Understanding this second axis changes how each side may want to consider future judicial nominees. As Republicans have learned, nominating a justice with a conservative track record is no guarantee of what kind of justice he or she will be if they don’t take into account the institutionalist axis. They have been so wholly focused on screening potential nominees for their ideology that they might have discounted any serious inquiry into their institutionalist philosophy. Whether conservative or liberal, partisans tend to dislike institutionalist judges for the very reason that their opinions are influenced by something other than conservative or liberal legal ideology. (This is also why Republicans are quick to venerate Justice Samuel Alito, a conservative four corners justice, but view the chief justice, a conservative institutionalist, as a traitor.)
Of course, it’s hard to discern institutionalist philosophy before a justice makes it onto the Supreme Court, since it’s all about how the justice sees his or her role on that court. Most nominees previously served as appellate judges on a lower court where they never had the opportunity to overturn Supreme Court precedent. And our scripted confirmation hearings are unlikely to give a window into that thinking either. Kagan, a justice who has turned out to be a high institutionalist, told the Senate Judiciary Committee, “In many circumstances, precedent is the most important thing,” and Gorsuch, who turned out to be a relatively low institutionalist, told them that “You start with a heavy, heavy presumption in favor of precedent in our system.”
This dynamic marks an interesting era for the Supreme Court, one in which the outcomes won’t be as predictable as many assume they will be. In one telling statistic, there were eight cases that divided 5-4 this term, with five different alignments of justices. Kagan joined Alito, Thomas, Gorsuch and Barrett in one case. Thomas joined with Stephen Breyer, Sotomayor and Kagan in two cases. It’s also why it is incorrect to think of today’s Supreme Court as a 6-3 court. We really have a 3-3-3 court, with 3 conservative institutionalists, 3 conservative “four corners” justices and 3 liberals. (The “four corners”/institutionalist split among liberals seems to have less bearing on the cases’ outcome.)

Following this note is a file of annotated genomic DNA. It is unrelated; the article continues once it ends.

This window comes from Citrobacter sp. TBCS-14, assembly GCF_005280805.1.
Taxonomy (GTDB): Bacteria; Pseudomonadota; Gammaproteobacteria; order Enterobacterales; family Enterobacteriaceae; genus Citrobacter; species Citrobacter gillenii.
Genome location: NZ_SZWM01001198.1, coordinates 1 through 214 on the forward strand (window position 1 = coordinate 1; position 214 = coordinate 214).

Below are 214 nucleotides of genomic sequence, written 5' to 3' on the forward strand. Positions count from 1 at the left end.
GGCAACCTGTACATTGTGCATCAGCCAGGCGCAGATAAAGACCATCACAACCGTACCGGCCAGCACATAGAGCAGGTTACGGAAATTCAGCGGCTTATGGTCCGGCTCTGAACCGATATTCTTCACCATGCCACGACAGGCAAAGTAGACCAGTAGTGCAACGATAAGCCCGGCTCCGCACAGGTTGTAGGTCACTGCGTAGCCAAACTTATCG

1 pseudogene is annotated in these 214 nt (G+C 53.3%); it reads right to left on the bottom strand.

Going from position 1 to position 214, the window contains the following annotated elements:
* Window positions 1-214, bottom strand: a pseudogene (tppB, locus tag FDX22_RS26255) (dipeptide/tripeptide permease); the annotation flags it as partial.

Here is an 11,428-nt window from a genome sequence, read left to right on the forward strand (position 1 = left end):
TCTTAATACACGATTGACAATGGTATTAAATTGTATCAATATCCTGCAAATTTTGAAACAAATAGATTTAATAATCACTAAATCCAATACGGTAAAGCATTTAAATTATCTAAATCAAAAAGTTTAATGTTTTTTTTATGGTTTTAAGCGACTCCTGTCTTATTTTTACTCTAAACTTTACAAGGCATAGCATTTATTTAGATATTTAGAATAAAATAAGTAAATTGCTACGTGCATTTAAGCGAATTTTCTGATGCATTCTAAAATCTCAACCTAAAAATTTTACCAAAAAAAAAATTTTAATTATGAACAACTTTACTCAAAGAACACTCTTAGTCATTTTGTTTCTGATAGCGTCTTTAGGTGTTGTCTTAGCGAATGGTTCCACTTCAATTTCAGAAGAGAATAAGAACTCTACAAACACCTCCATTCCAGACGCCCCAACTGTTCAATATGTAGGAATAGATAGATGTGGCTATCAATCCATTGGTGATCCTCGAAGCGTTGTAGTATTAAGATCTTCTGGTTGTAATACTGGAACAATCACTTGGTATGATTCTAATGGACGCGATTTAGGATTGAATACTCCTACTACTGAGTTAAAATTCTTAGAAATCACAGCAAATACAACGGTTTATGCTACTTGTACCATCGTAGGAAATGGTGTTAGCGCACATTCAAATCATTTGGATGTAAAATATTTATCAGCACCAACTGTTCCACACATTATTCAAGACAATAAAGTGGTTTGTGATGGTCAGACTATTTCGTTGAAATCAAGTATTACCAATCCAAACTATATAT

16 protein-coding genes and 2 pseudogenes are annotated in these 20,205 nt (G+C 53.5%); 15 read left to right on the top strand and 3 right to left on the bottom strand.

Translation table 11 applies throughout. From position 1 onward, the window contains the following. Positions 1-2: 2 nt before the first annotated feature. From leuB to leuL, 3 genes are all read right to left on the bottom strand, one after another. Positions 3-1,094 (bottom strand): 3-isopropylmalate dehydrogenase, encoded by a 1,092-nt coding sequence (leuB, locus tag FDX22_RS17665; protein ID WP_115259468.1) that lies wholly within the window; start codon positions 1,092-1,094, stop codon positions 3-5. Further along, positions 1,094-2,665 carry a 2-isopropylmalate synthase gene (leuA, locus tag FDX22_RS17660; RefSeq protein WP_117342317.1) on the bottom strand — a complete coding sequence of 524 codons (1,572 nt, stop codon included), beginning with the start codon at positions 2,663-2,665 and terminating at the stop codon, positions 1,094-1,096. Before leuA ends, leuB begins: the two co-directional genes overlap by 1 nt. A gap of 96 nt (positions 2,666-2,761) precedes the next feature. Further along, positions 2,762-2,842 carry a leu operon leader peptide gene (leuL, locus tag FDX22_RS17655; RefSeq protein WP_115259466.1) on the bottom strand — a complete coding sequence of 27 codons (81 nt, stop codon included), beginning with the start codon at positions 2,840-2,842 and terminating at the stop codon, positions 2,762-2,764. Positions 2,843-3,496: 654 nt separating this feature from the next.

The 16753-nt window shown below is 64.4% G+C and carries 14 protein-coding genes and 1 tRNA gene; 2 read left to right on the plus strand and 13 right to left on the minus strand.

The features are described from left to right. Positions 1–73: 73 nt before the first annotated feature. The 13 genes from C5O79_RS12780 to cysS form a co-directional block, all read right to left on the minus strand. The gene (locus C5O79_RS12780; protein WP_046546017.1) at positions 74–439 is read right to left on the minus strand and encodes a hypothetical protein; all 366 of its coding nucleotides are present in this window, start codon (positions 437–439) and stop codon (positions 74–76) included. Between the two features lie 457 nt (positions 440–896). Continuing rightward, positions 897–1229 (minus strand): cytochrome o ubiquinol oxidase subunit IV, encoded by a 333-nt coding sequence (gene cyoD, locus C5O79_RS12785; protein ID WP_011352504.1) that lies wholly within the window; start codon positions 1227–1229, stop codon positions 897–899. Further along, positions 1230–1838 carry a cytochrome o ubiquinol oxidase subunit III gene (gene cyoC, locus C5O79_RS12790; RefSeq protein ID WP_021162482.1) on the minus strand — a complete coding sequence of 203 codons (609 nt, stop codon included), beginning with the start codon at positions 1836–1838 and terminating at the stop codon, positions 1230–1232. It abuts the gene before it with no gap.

Statistics support this 3-3-3 alignment as well. Liberals Breyer, Sotomayor and Kagan agreed with each other on the outcome of cases 76-85 percent of the time according to SCOTUSBlog, and Roberts, Kavanaugh and Barrett, all conservative institutionalists, agreed 75-84 percent of the time. In both cases, those in the trios agreed with each other more than with any of the other justices. Interestingly, the three that are often described as the most conservative—Thomas, Alito and Gorsuch (the four corners justices)—fully agreed with each other less often. That’s probably not because of their institutional differences, but because they don’t all share the same conservative judicial philosophies.
It’s possible, of course, that these odd alignments are the growing pains of a new court. But perhaps this is the new court. If so, it would mean a court that is far less predictable along the ideological liberal-conservative axis, which will potentially build credibility for the court with the public over time and undermine efforts by either side to capture the court by adding seats or restricting its jurisdiction. But with the impending exit of Breyer and Thomas in the years to come, partisans on both sides will undoubtedly learn to look for justices that are low institutionalists and therefore are more predictable along the horizontal, ideological axis.
In the meantime, this fall the court will begin a term that could decide whether to overturn Roe v. Wade, whether there is a constitutional right to carry a gun outside the home and whether colleges can continue to use race in their admissions processes. But don’t look for clear-cut wins for one or another political side: With this new court, it’s likely both sides will be dissatisfied with the outcomes.